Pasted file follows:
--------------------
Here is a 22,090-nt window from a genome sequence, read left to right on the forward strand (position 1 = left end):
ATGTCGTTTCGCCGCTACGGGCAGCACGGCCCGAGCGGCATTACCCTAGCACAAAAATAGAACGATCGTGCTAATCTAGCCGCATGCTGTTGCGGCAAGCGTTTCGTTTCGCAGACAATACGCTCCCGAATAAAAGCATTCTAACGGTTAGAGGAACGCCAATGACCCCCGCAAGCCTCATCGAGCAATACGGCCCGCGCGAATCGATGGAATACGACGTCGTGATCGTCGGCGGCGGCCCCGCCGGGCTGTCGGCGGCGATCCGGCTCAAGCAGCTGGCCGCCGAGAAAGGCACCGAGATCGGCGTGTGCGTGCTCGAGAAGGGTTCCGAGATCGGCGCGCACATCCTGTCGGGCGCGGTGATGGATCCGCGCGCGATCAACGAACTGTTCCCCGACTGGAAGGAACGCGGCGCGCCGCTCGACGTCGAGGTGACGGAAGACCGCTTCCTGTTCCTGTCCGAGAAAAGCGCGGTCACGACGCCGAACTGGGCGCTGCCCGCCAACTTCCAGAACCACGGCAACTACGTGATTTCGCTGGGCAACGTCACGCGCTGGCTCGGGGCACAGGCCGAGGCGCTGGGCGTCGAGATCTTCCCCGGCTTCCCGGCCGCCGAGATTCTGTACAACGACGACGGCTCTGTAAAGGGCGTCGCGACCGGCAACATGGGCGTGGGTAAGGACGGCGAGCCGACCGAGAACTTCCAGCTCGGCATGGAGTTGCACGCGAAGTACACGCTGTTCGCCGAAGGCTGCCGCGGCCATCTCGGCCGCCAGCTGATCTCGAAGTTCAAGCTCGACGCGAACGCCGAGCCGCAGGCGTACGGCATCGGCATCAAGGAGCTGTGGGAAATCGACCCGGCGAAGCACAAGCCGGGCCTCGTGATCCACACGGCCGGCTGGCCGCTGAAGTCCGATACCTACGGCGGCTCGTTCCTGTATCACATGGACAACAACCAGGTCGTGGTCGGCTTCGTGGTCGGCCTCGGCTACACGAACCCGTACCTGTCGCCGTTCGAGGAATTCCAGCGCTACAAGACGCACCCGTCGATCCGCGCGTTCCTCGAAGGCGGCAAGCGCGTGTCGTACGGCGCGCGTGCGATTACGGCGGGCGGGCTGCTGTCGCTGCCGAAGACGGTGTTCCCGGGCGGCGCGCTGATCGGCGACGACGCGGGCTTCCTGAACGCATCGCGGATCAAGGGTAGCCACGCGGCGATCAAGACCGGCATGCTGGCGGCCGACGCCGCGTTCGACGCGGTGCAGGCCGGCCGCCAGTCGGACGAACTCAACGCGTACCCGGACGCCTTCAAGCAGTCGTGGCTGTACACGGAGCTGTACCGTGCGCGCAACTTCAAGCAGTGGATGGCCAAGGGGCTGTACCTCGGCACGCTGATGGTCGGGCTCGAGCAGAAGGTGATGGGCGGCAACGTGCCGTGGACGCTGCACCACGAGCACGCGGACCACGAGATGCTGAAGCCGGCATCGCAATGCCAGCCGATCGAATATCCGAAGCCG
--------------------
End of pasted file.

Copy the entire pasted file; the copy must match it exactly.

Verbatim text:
Here is a 22,090-nt window from a genome sequence, read left to right on the forward strand (position 1 = left end):
ATGTCGTTTCGCCGCTACGGGCAGCACGGCCCGAGCGGCATTACCCTAGCACAAAAATAGAACGATCGTGCTAATCTAGCCGCATGCTGTTGCGGCAAGCGTTTCGTTTCGCAGACAATACGCTCCCGAATAAAAGCATTCTAACGGTTAGAGGAACGCCAATGACCCCCGCAAGCCTCATCGAGCAATACGGCCCGCGCGAATCGATGGAATACGACGTCGTGATCGTCGGCGGCGGCCCCGCCGGGCTGTCGGCGGCGATCCGGCTCAAGCAGCTGGCCGCCGAGAAAGGCACCGAGATCGGCGTGTGCGTGCTCGAGAAGGGTTCCGAGATCGGCGCGCACATCCTGTCGGGCGCGGTGATGGATCCGCGCGCGATCAACGAACTGTTCCCCGACTGGAAGGAACGCGGCGCGCCGCTCGACGTCGAGGTGACGGAAGACCGCTTCCTGTTCCTGTCCGAGAAAAGCGCGGTCACGACGCCGAACTGGGCGCTGCCCGCCAACTTCCAGAACCACGGCAACTACGTGATTTCGCTGGGCAACGTCACGCGCTGGCTCGGGGCACAGGCCGAGGCGCTGGGCGTCGAGATCTTCCCCGGCTTCCCGGCCGCCGAGATTCTGTACAACGACGACGGCTCTGTAAAGGGCGTCGCGACCGGCAACATGGGCGTGGGTAAGGACGGCGAGCCGACCGAGAACTTCCAGCTCGGCATGGAGTTGCACGCGAAGTACACGCTGTTCGCCGAAGGCTGCCGCGGCCATCTCGGCCGCCAGCTGATCTCGAAGTTCAAGCTCGACGCGAACGCCGAGCCGCAGGCGTACGGCATCGGCATCAAGGAGCTGTGGGAAATCGACCCGGCGAAGCACAAGCCGGGCCTCGTGATCCACACGGCCGGCTGGCCGCTGAAGTCCGATACCTACGGCGGCTCGTTCCTGTATCACATGGACAACAACCAGGTCGTGGTCGGCTTCGTGGTCGGCCTCGGCTACACGAACCCGTACCTGTCGCCGTTCGAGGAATTCCAGCGCTACAAGACGCACCCGTCGATCCGCGCGTTCCTCGAAGGCGGCAAGCGCGTGTCGTACGGCGCGCGTGCGATTACGGCGGGCGGGCTGCTGTCGCTGCCGAAGACGGTGTTCCCGGGCGGCGCGCTGATCGGCGACGACGCGGGCTTCCTGAACGCATCGCGGATCAAGGGTAGCCACGCGGCGATCAAGACCGGCATGCTGGCGGCCGACGCCGCGTTCGACGCGGTGCAGGCCGGCCGCCAGTCGGACGAACTCAACGCGTACCCGGACGCCTTCAAGCAGTCGTGGCTGTACACGGAGCTGTACCGTGCGCGCAACTTCAAGCAGTGGATGGCCAAGGGGCTGTACCTCGGCACGCTGATGGTCGGGCTCGAGCAGAAGGTGATGGGCGGCAACGTGCCGTGGACGCTGCACCACGAGCACGCGGACCACGAGATGCTGAAGCCGGCATCGCAATGCCAGCCGATCGAATATCCGAAGCCG